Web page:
This drug has been evaluated in the phase 2 FILLY trial (NCT02503332), as well as the phase 3 OAKS and DERBY trials (NCT03525613; NCT03525600).
During FILLY, investigators reported that “local C3 inhibition with pegcetacoplan resulted in statistically significant reductions in the growth of [geographic atrophy] compared with sham treatment. Phase 3 studies will define the efficacy and safety profile further.”2
The more recent OAKS and DERBY phase 3 studies included a total of 1258 patients with AMD and geographic atrophy. The participants were randomly assigned to monthly or every-other-month treatment, or to sham injection. The primary end point was the change in the total lesion size of the geographic atrophy at the 12-month examination, as evaluated based on autofluorescence.3
The results demonstrated that pegcetacoplan showed reductions in the growth of geographic atrophy lesions from baseline to 2 years in OAKS and DERBY, whereas only OAKS showed significant decreases in growth. The drug exhibited a good safety profile during the clinical trials.4 Recently, there have been safety reports regarding intraocular inflammation after the administration of the drug, but it remains to be seen what the true cause of inflammation is.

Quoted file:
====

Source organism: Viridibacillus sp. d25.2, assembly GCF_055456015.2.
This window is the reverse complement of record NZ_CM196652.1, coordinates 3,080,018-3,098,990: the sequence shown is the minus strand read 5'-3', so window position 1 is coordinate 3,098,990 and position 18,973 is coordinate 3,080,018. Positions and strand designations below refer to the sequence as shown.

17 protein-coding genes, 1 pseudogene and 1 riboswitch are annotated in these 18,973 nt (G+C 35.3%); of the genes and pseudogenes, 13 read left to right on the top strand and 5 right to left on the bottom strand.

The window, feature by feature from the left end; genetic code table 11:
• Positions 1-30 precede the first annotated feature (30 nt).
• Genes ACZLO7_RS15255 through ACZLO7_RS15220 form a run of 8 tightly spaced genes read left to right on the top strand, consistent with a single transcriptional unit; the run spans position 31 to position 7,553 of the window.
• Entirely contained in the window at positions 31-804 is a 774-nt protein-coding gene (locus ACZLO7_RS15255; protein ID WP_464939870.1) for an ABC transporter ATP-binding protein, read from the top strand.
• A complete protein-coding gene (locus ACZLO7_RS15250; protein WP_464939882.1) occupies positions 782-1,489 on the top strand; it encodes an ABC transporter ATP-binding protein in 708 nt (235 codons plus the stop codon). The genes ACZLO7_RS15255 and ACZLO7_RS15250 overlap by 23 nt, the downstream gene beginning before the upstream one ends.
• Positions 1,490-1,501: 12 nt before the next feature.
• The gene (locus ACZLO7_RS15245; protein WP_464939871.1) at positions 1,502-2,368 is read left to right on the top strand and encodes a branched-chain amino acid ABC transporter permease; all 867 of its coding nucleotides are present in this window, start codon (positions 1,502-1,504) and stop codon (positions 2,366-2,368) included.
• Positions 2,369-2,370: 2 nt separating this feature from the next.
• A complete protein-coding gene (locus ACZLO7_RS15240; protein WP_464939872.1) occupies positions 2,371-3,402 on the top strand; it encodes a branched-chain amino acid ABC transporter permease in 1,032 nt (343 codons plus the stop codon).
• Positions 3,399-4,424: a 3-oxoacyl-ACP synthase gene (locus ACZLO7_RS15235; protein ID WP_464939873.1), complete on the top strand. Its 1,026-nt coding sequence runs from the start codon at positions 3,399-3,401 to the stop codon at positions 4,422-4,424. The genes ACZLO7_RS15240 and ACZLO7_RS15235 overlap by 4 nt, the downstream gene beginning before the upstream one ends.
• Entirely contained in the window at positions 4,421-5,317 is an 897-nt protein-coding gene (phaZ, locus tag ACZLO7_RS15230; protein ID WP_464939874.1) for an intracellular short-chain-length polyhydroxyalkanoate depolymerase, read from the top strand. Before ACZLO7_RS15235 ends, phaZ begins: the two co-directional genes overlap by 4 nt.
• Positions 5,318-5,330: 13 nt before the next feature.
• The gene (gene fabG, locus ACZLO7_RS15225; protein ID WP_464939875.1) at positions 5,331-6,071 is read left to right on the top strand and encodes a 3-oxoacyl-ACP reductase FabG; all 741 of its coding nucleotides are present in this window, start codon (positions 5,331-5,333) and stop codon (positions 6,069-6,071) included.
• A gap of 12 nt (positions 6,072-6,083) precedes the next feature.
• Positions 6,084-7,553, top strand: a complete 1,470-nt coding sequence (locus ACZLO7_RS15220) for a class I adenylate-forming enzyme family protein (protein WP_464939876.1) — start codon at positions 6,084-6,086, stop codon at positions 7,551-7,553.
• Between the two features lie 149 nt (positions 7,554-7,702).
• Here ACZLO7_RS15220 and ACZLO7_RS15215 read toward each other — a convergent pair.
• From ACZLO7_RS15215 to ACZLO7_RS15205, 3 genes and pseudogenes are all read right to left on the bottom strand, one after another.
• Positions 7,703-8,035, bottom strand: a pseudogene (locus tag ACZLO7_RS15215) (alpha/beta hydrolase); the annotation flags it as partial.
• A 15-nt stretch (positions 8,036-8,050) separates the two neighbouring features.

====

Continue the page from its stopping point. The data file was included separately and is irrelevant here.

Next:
Avacincaptad pegol intravitreal solution(Izervay; Iveric Bio, Inc) is also approved to treat geographic atrophy based on the results of the phase 2/3 GATHER1 trial and the phase 3 GATHER2 trial (NCT02686658; NCT04435366).
In these trials, 734 patients with AMD and geographic atrophy that did not involve the fovea were included. The primary end point was the therapeutic effect on the geographic atrophy.
The results indicated that the end points were met and the lesions exhibited less growth and patients had higher preservation of vision.5
Arepalli explained that real-world clinical data are needed for both of these drugs.
“It’s an exciting time with multiple avenues under investigation for targeting geographic atrophy,” Arepalli said. “As always, it’s important to discuss the potential risks and benefits with each individual as we enter into the real-world use of these medications.”